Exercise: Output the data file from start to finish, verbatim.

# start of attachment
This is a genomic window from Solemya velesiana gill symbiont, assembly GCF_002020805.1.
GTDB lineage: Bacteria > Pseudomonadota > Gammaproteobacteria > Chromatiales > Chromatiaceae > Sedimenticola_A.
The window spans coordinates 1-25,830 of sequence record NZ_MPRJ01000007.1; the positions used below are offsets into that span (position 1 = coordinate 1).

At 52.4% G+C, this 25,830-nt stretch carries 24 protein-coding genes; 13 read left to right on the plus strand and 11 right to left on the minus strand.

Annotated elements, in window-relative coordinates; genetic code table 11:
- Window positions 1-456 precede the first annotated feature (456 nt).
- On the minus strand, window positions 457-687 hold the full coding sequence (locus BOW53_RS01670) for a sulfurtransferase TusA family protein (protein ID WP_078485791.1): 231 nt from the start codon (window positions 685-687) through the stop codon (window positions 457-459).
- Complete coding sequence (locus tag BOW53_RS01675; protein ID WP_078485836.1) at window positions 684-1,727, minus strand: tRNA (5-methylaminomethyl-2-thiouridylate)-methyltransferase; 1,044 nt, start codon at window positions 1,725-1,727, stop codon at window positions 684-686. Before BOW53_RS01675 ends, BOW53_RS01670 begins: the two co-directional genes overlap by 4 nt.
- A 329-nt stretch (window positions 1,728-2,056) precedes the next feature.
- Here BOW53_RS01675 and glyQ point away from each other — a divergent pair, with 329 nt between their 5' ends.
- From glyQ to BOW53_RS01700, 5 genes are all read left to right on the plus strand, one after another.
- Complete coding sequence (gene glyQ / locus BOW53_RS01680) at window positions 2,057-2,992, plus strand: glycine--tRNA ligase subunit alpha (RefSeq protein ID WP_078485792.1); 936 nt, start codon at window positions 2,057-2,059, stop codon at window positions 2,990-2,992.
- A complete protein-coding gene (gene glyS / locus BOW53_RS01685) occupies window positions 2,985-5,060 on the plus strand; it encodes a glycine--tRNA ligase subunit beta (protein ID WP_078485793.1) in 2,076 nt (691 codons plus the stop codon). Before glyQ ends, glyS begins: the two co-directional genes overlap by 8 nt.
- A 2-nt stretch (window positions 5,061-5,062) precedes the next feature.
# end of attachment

This is a genomic window from Solemya velesiana gill symbiont, assembly GCF_002020805.1.
GTDB lineage: Bacteria > Pseudomonadota > Gammaproteobacteria > Chromatiales > Chromatiaceae > Sedimenticola_A.
The window spans coordinates 1-25,830 of sequence record NZ_MPRJ01000007.1; the positions used below are offsets into that span (position 1 = coordinate 1).

At 52.4% G+C, this 25,830-nt stretch carries 24 protein-coding genes; 13 read left to right on the plus strand and 11 right to left on the minus strand.

Annotated elements, in window-relative coordinates; genetic code table 11:
- Window positions 1-456 precede the first annotated feature (456 nt).
- On the minus strand, window positions 457-687 hold the full coding sequence (locus BOW53_RS01670) for a sulfurtransferase TusA family protein (protein ID WP_078485791.1): 231 nt from the start codon (window positions 685-687) through the stop codon (window positions 457-459).
- Complete coding sequence (locus tag BOW53_RS01675; protein ID WP_078485836.1) at window positions 684-1,727, minus strand: tRNA (5-methylaminomethyl-2-thiouridylate)-methyltransferase; 1,044 nt, start codon at window positions 1,725-1,727, stop codon at window positions 684-686. Before BOW53_RS01675 ends, BOW53_RS01670 begins: the two co-directional genes overlap by 4 nt.
- A 329-nt stretch (window positions 1,728-2,056) precedes the next feature.
- Here BOW53_RS01675 and glyQ point away from each other — a divergent pair, with 329 nt between their 5' ends.
- From glyQ to BOW53_RS01700, 5 genes are all read left to right on the plus strand, one after another.
- Complete coding sequence (gene glyQ / locus BOW53_RS01680) at window positions 2,057-2,992, plus strand: glycine--tRNA ligase subunit alpha (RefSeq protein ID WP_078485792.1); 936 nt, start codon at window positions 2,057-2,059, stop codon at window positions 2,990-2,992.
- A complete protein-coding gene (gene glyS / locus BOW53_RS01685) occupies window positions 2,985-5,060 on the plus strand; it encodes a glycine--tRNA ligase subunit beta (protein ID WP_078485793.1) in 2,076 nt (691 codons plus the stop codon). Before glyQ ends, glyS begins: the two co-directional genes overlap by 8 nt.
- A 2-nt stretch (window positions 5,061-5,062) precedes the next feature.